3) There no such thing as avoiding hermeneutics. The claim to read the Bible literally is a hermeneutic, as a hermeneutic is the framework by which you decide how Scripture ought to be interpreted. You have chosen to read literally whenever it seems appropriate and to consider church tradition as equal in authority to Scripture. Whether or not you wanted to discuss hermeneutics, you already have.

            4) I’m going to just throw this out there, please understand I respect and have read the Fathers. However, they were deeply rooted in and dependent upon Greek metaphysics and biology for conceiving how God worked. The divine, that which is pure, could (in their minds) be contaminated if combined with the finite, impure. Thus Mary’s perpetual virginity is an outpouring of the fact that she was blameless before God and (for them) relations with a man would be a carnal act by which sin would enter her via the semen of Joseph (see for instance the Augustinian reading of Romans 5 for the notion of seminal transference). They believed that all genetic information came from the male, and thus Sin through Adam (as Augustine’s read it, in the tradition of others as well) is a way of explaining Christ’s sinlessness. It extends to Mary if she was chosen for being blameless before God and a virgin. Sex would be sin entering her body by that metaphysical/ biological understanding.

            Also, the Ark of God from the OT didn’t contain God, it was his judgment seat amongst his people and eventually inside the tabernacle/temple. It was the placeplace,symbolically or literally, from which he ruled his people. The metaphor applied to Mary then seems odd to me, but I understand it is used. Like I said before, I’m not trying to launch a full-scale attack here. I’m not even trying to debate the doctrine. The point is, both rationales are a particular interpretation of Scripture, assuming the authority of tradition, not a literal, surface level reading of it. You have to do some gymnastics with Jewish metaphysics and temple imagery to arrive where you want to be.

            If you choose to accept the doctrine, or any of the doctrines, of the Catholic church, I do not hold that against you. I find many of the teachings of Catholicism a beautiful form of the Christian faith and I assume you have thought it out and reasoned it for yourself. However, the blanket assumption that all tradition is simply based on Scripture as a literal reading – you also have to creatively render some passages in Matthew to keep Mary a Virgin, not to mention the tradition from the earliest centuries of the Church of James the elder of Jerusalem being Jesus brother – is misplaced. Interpretation is always taking place, you can accept that interpretation as your own or not. We all do interpretation and thus we must return to Scripture as the thing being interpreted to determine if it is being properly treated.

            You assume a constant, I assume a variable. I am fine by that, just trying to clarify the point that is all. As I said before, I have no desire to actually hold that debate with you. It makes no real difference to me.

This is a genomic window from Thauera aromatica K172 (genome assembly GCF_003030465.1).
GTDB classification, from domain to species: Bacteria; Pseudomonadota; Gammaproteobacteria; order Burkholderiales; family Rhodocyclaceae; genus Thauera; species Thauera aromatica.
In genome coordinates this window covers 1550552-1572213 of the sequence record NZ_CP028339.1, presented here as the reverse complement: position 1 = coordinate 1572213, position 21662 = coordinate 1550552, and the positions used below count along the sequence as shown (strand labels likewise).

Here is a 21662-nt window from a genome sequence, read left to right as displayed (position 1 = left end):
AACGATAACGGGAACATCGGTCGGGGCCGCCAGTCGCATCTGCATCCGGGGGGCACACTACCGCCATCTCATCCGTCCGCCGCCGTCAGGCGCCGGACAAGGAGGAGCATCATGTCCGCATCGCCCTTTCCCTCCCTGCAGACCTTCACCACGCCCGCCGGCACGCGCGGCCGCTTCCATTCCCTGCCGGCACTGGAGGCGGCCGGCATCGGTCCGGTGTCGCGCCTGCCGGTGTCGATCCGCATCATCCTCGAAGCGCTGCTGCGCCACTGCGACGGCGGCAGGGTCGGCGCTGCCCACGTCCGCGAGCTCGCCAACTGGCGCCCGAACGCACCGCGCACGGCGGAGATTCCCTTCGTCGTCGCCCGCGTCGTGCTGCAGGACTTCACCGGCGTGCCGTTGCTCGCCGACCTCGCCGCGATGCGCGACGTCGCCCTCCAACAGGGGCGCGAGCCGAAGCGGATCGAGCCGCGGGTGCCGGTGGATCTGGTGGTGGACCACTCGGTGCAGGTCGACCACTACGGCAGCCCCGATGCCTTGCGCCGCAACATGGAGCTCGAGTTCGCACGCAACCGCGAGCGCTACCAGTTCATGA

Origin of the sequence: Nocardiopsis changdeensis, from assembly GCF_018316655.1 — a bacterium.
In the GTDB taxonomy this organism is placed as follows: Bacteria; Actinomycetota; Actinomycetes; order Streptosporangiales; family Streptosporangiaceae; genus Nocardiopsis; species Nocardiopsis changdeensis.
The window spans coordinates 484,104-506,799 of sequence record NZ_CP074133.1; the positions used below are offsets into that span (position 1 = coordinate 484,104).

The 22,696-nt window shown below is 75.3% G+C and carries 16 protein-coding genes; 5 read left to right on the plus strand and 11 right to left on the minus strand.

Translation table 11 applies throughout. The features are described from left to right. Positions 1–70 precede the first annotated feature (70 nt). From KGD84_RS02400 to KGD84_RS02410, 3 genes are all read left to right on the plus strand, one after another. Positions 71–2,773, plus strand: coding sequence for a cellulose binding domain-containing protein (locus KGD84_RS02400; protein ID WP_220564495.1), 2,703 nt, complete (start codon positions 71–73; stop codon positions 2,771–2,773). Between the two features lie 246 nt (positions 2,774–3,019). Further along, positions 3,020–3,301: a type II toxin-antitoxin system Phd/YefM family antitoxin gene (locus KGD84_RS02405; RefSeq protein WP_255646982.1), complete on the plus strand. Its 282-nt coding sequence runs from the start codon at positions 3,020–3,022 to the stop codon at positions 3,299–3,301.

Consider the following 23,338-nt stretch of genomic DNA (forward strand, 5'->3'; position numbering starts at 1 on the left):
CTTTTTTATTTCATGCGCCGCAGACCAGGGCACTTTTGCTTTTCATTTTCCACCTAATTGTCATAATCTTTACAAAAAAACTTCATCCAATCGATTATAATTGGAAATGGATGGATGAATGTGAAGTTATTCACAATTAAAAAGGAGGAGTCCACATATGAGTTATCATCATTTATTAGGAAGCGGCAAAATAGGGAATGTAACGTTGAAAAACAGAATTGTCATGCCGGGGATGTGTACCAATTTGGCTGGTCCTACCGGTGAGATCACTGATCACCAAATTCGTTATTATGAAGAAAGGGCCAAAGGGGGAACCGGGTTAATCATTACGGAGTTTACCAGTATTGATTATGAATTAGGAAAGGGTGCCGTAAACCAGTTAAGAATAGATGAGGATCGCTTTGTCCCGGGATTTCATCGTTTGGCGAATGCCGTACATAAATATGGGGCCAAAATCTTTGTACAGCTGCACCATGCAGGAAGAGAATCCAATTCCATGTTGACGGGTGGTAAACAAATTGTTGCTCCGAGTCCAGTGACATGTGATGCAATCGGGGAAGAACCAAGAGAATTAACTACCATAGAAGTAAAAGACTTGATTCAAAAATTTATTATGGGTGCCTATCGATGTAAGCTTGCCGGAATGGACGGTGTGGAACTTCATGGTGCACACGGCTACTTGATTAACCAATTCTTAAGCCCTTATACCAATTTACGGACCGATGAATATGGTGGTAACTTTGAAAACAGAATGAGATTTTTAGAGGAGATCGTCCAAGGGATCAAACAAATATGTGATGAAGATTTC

I hope you have seen respect here. I sincerely intend it. If I may be so bold, without sounding condescending (I hope) I would perhaps suggest, if you have the time and will, reading the Sacra Pagina commentary series. It is a New Testament commentary series entirely by Catholic scholars. You seem to have high respect for Catholic belief, though not a Catholic yourself. You might find it interesting to see how they wrestle with the same ideas you present when reading the various texts.

            Anyway, I wish you peace in Christ. I apoligize for the length of the post. I look forward to any response you have.

          • newenglandsun

            I’m not saying I hold strictly to everything in the Bible is literal. No one does. I wrote a post on a LIGHTS method of Biblical interpretation recently.


            I also don’t see anything wrong with the Church fathers and their teachings on Greek metaphysics and why we should reject them just because of that. This could go on forever but there were numerous Protestant theologians who accepted the perpetual virginity as well–John Wesley and Martin Luther for instance.

            Also, for more information on Biblicism, you might want to look into Michael Bird’s “Evangelical Theology: A Biblical and Systematic Introduction”. I honestly know of very few Evangelicals who hold to such rampant literalism. Literalism to some degree, yes. I don’t think any one can completely throw out some level of literalism. But that it’s scientifically and historically accurate necessarily, that was never taught to me as an Evangelical. So I don’t know where you’re getting your information on what Biblicism is.

          • Nate Sparks

            In response to both your responses, briefly, you are right to point out a plurality within evangelicalism. However, conservatives have long been part and parcel of the “public persona” of the evangelical movement. See the controversies that have taken place as Bryan College or Westminster Theological Seminary involving issues of inerrancy recently. It may sound absurd, but these lines are being drawn. For another example, try reading the blog of John MacArthur or the writings of many from The Gospel Coalition. These are the people many evangelicals turn to and they insist the Bible is entirely historically and scientifically accurate in the most literal of senses. Ken Hamm is on even the extreme end, yet I have plenty of friends who take him seriously and have visited his museum.